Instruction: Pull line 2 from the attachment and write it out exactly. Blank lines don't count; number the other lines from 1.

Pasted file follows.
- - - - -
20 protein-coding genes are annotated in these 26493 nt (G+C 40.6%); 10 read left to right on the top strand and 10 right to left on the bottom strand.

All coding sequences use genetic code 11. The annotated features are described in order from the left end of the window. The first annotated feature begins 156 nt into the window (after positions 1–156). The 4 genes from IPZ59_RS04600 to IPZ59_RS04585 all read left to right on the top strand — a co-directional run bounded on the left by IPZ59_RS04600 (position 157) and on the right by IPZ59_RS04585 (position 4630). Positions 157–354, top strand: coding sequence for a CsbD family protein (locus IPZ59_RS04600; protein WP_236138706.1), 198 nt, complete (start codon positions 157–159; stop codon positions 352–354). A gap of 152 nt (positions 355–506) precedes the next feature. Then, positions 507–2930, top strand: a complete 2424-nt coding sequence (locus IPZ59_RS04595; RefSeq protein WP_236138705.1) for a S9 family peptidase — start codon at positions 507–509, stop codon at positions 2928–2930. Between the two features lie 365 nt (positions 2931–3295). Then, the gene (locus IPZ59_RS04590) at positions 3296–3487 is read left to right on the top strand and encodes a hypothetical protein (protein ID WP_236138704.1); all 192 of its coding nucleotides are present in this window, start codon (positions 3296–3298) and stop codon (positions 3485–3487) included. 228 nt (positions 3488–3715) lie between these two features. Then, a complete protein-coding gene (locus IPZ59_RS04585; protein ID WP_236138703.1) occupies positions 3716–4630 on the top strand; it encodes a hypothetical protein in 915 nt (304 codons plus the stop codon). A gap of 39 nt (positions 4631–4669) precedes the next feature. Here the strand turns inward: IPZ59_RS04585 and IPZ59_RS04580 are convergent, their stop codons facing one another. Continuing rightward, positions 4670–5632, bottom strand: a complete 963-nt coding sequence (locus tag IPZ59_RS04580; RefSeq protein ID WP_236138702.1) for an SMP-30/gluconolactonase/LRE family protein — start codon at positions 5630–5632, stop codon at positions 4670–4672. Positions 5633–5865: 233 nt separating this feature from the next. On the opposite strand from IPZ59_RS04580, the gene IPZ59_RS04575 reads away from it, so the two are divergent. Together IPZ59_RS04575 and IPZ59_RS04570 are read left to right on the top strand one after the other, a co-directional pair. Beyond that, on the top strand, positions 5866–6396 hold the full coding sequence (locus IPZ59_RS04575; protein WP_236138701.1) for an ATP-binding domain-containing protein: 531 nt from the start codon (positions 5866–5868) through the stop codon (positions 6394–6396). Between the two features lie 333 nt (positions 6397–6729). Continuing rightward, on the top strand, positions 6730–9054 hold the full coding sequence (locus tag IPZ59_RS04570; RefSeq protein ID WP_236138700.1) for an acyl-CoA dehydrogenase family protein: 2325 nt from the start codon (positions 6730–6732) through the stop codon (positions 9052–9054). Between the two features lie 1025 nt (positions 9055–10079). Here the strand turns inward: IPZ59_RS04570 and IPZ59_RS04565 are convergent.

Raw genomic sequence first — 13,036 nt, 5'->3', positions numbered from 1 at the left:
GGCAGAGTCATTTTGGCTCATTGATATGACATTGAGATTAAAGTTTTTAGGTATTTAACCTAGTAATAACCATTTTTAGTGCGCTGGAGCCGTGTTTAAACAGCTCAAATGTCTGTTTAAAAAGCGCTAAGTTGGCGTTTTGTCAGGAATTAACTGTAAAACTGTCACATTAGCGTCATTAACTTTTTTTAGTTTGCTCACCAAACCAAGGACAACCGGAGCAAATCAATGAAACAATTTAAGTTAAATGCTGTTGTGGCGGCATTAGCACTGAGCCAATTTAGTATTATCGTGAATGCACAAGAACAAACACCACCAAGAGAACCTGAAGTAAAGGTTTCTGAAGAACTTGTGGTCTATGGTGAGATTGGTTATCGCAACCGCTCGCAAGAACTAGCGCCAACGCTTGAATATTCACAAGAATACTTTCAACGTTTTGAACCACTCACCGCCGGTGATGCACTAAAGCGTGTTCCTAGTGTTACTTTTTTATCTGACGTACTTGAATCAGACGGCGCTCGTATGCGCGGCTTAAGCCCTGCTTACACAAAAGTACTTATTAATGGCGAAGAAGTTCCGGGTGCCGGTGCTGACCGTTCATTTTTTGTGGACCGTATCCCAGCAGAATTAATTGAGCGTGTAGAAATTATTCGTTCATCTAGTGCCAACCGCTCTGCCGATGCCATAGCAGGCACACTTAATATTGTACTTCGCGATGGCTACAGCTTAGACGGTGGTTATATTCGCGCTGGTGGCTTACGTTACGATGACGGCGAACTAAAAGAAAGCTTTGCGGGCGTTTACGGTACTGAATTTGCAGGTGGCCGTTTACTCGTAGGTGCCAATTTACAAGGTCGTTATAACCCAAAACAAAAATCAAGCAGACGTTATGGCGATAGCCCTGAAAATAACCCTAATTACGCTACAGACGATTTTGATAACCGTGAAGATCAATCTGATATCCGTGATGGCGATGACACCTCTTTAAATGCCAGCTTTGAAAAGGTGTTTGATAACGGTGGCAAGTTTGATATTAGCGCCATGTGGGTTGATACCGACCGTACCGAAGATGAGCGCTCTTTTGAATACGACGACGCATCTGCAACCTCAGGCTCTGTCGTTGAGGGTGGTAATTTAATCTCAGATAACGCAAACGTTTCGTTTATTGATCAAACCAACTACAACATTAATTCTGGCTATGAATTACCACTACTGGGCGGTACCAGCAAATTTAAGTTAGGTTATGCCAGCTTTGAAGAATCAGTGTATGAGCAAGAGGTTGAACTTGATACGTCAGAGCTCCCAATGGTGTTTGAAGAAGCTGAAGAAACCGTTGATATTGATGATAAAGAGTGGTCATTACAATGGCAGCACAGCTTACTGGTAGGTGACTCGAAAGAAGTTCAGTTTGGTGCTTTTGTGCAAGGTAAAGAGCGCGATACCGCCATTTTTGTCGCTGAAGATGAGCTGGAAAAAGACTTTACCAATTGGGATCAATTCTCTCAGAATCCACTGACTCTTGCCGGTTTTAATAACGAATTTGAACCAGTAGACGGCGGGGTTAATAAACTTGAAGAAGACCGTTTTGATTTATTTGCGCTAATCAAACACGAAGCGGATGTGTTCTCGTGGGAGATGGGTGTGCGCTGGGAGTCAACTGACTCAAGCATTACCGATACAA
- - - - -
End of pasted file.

All coding sequences use genetic code 11. The annotated features are described in order from the left end of the window. The first annotated feature begins 156 nt into the window (after positions 1–156). The 4 genes from IPZ59_RS04600 to IPZ59_RS04585 all read left to right on the top strand — a co-directional run bounded on the left by IPZ59_RS04600 (position 157) and on the right by IPZ59_RS04585 (position 4630). Positions 157–354, top strand: coding sequence for a CsbD family protein (locus IPZ59_RS04600; protein WP_236138706.1), 198 nt, complete (start codon positions 157–159; stop codon positions 352–354). A gap of 152 nt (positions 355–506) precedes the next feature. Then, positions 507–2930, top strand: a complete 2424-nt coding sequence (locus IPZ59_RS04595; RefSeq protein WP_236138705.1) for a S9 family peptidase — start codon at positions 507–509, stop codon at positions 2928–2930. Between the two features lie 365 nt (positions 2931–3295). Then, the gene (locus IPZ59_RS04590) at positions 3296–3487 is read left to right on the top strand and encodes a hypothetical protein (protein ID WP_236138704.1); all 192 of its coding nucleotides are present in this window, start codon (positions 3296–3298) and stop codon (positions 3485–3487) included. 228 nt (positions 3488–3715) lie between these two features. Then, a complete protein-coding gene (locus IPZ59_RS04585; protein ID WP_236138703.1) occupies positions 3716–4630 on the top strand; it encodes a hypothetical protein in 915 nt (304 codons plus the stop codon). A gap of 39 nt (positions 4631–4669) precedes the next feature. Here the strand turns inward: IPZ59_RS04585 and IPZ59_RS04580 are convergent, their stop codons facing one another. Continuing rightward, positions 4670–5632, bottom strand: a complete 963-nt coding sequence (locus tag IPZ59_RS04580; RefSeq protein ID WP_236138702.1) for an SMP-30/gluconolactonase/LRE family protein — start codon at positions 5630–5632, stop codon at positions 4670–4672. Positions 5633–5865: 233 nt separating this feature from the next. On the opposite strand from IPZ59_RS04580, the gene IPZ59_RS04575 reads away from it, so the two are divergent. Together IPZ59_RS04575 and IPZ59_RS04570 are read left to right on the top strand one after the other, a co-directional pair. Beyond that, on the top strand, positions 5866–6396 hold the full coding sequence (locus IPZ59_RS04575; protein WP_236138701.1) for an ATP-binding domain-containing protein: 531 nt from the start codon (positions 5866–5868) through the stop codon (positions 6394–6396). Between the two features lie 333 nt (positions 6397–6729). Continuing rightward, on the top strand, positions 6730–9054 hold the full coding sequence (locus tag IPZ59_RS04570; RefSeq protein ID WP_236138700.1) for an acyl-CoA dehydrogenase family protein: 2325 nt from the start codon (positions 6730–6732) through the stop codon (positions 9052–9054). Between the two features lie 1025 nt (positions 9055–10079). Here the strand turns inward: IPZ59_RS04570 and IPZ59_RS04565 are convergent.